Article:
This morning, I decided to try out a new smoothie place. I walked a block out of my way, only to discover a “sorry, we’re closed” sign. On that sign were the company’s hours, stating that they should have opened an hour earlier. Disappointed and somewhat annoyed, I walked back to my bus stop. That store had lost both credibility and my business.
This got me thinking about geeks and credibility. There are two kinds of credibility we need to have: personal and technical.
Personal credibility is the easier of the two. Do what you say you’ll do. Communicate if you can’t for some reason. Admit when you’re wrong. It takes some work to squash your ego and do some of this, but it’s completely do-able.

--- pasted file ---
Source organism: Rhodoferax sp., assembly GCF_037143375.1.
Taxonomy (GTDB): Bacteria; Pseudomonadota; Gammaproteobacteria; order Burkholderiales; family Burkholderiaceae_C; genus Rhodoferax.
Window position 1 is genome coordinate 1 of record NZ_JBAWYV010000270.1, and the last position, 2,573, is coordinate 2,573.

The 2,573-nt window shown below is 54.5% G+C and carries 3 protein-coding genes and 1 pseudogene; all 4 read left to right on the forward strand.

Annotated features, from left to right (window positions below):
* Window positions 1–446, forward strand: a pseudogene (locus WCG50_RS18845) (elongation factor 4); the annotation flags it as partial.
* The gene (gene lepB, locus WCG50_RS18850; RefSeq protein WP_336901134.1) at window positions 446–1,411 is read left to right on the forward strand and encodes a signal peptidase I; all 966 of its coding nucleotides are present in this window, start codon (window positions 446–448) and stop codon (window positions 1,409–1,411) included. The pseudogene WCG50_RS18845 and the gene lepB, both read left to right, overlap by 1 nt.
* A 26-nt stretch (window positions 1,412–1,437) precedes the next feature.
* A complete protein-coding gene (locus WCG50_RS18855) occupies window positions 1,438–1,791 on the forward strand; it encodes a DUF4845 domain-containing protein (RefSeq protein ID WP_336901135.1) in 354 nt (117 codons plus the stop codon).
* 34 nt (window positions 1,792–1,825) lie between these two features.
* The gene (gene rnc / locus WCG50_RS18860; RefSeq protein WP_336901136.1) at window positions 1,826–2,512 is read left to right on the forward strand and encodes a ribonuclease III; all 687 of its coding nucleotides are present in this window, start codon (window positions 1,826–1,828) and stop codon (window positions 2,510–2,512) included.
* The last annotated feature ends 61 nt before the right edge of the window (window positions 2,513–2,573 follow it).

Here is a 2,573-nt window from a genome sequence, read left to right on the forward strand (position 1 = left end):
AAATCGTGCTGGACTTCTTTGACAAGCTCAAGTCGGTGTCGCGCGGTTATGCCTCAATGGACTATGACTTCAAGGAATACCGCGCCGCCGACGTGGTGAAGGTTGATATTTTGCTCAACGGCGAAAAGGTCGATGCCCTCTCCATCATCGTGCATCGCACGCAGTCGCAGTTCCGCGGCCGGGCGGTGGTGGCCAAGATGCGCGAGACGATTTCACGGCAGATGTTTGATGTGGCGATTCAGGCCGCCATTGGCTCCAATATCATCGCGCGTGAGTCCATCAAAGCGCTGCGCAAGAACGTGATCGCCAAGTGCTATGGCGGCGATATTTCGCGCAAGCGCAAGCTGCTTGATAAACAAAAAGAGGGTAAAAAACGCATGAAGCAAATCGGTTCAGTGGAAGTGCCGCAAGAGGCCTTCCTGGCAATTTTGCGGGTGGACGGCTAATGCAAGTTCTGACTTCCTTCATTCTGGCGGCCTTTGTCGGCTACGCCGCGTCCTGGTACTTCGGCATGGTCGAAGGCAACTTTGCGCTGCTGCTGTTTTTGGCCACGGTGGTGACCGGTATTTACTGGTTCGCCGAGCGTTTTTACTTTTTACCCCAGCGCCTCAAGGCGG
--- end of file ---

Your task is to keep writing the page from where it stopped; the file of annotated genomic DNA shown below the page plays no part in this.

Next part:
Technical credibility is far more difficult. Especially if you’re working with systems and software that you did not build and that are not documented. Land mines could abound, and you’ll probably step on a few. Unfortunately for geeks, non-geeks usually interpret lack of technical credibility as lack of personal credibility, and schisms build.
As a geek leader, I’d like to say that there’s an easy solution to the schism problem, but there’s not. Especially if you’re a new geek in the company, people won’t trust you (since personal credibility must be built). Step on a few land mines (or have a few old pieces of equipment fail), and you have to start from zero again and again. The only way to build credibility is to maintain personal consistency and do your very best to fix the systems or software to eventually be able to maintain technical credibility. It’s frustrating, but necessary.